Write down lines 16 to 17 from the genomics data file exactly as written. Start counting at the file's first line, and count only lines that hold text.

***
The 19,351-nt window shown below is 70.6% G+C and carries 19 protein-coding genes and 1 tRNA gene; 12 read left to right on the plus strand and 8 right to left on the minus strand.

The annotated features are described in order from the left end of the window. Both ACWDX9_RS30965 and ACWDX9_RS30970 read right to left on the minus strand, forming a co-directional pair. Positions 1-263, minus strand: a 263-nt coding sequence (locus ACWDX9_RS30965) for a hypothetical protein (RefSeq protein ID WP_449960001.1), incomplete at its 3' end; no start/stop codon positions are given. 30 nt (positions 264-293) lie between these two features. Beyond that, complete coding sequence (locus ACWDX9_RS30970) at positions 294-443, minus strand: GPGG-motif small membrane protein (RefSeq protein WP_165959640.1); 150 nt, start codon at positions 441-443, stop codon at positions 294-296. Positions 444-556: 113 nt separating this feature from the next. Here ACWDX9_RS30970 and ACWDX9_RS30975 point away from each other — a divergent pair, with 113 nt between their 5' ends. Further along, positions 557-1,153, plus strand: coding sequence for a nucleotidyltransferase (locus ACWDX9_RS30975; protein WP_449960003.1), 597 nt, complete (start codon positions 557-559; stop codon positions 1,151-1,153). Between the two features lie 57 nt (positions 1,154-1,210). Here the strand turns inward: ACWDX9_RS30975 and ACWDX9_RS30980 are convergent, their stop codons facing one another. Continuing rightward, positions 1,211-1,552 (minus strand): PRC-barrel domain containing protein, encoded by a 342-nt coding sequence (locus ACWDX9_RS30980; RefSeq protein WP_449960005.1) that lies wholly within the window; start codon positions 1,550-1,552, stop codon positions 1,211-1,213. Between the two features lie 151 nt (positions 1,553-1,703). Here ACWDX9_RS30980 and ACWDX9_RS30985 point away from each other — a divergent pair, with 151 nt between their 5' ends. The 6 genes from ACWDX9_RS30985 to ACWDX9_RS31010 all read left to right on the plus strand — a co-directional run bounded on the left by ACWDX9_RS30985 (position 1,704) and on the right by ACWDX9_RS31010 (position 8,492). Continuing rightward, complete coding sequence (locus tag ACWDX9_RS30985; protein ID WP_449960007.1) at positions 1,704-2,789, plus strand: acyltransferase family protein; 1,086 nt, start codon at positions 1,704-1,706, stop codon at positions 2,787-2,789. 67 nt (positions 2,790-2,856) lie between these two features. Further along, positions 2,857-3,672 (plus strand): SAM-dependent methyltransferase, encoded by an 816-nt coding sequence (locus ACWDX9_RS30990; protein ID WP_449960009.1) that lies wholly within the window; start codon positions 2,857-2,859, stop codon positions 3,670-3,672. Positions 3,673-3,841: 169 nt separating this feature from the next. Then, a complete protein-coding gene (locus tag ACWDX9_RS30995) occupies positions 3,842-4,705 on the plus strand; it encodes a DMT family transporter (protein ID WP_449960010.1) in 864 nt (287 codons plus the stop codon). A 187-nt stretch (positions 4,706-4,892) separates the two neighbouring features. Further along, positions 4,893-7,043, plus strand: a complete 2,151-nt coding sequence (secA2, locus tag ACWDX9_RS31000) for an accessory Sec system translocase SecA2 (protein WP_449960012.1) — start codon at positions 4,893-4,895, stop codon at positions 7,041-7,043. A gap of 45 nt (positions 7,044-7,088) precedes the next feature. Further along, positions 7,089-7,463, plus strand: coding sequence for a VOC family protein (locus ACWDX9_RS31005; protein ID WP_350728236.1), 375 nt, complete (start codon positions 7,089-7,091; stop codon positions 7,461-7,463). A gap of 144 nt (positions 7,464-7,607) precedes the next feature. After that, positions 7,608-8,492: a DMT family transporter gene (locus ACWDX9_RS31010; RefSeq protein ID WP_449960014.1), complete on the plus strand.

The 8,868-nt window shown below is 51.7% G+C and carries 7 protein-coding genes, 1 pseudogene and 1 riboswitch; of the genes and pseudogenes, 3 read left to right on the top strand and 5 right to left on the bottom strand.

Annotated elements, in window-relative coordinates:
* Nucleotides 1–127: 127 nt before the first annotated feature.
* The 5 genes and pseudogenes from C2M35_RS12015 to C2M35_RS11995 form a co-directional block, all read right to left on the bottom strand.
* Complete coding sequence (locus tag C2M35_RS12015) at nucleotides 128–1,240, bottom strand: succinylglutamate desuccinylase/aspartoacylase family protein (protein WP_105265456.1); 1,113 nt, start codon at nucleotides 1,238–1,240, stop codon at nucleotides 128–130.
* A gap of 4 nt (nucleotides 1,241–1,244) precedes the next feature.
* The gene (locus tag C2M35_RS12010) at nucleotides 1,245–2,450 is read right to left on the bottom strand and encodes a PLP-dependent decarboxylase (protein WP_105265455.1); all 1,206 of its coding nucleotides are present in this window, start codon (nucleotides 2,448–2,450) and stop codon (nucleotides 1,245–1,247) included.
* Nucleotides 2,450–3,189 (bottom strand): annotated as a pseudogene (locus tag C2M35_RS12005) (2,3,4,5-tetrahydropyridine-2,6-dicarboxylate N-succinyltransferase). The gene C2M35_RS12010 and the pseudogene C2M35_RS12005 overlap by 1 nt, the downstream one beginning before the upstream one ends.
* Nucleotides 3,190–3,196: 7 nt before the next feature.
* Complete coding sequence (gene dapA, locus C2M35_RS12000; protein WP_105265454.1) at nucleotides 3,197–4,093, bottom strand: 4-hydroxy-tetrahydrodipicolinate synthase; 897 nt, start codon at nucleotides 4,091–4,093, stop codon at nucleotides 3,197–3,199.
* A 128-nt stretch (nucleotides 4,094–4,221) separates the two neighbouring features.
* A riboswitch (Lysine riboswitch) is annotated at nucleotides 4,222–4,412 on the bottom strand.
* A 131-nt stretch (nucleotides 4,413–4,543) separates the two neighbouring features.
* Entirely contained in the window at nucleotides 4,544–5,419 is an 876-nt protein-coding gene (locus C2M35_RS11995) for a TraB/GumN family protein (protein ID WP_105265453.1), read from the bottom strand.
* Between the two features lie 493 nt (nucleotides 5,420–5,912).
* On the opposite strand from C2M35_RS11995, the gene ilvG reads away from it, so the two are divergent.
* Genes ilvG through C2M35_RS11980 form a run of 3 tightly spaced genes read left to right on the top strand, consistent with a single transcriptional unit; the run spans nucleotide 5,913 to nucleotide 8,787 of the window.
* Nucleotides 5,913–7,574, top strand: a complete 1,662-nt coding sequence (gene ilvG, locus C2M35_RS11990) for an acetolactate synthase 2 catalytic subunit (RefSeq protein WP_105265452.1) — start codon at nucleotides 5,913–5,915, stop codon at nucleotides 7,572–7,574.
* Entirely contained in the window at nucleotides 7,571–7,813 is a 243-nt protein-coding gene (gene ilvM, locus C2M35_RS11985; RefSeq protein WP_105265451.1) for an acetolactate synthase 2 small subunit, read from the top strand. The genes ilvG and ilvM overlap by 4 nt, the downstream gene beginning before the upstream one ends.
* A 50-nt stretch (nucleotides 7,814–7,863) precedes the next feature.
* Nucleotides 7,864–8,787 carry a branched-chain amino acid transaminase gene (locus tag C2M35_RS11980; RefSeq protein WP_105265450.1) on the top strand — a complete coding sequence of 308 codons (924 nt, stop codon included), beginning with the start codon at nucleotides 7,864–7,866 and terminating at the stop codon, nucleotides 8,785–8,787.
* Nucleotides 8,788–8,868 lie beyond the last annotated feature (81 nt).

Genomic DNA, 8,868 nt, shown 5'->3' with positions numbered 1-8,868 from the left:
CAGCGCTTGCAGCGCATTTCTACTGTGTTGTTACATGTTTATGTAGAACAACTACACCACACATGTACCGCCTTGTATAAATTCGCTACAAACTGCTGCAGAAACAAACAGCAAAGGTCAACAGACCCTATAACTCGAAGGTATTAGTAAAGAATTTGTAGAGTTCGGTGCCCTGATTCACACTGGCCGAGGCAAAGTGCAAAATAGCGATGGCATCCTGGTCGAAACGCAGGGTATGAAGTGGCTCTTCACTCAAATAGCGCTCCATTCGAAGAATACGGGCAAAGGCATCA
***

* Entirely contained in the window at nucleotides 4,544–5,419 is an 876-nt protein-coding gene (locus C2M35_RS11995) for a TraB/GumN family protein (protein ID WP_105265453.1), read from the bottom strand.
* Between the two features lie 493 nt (nucleotides 5,420–5,912).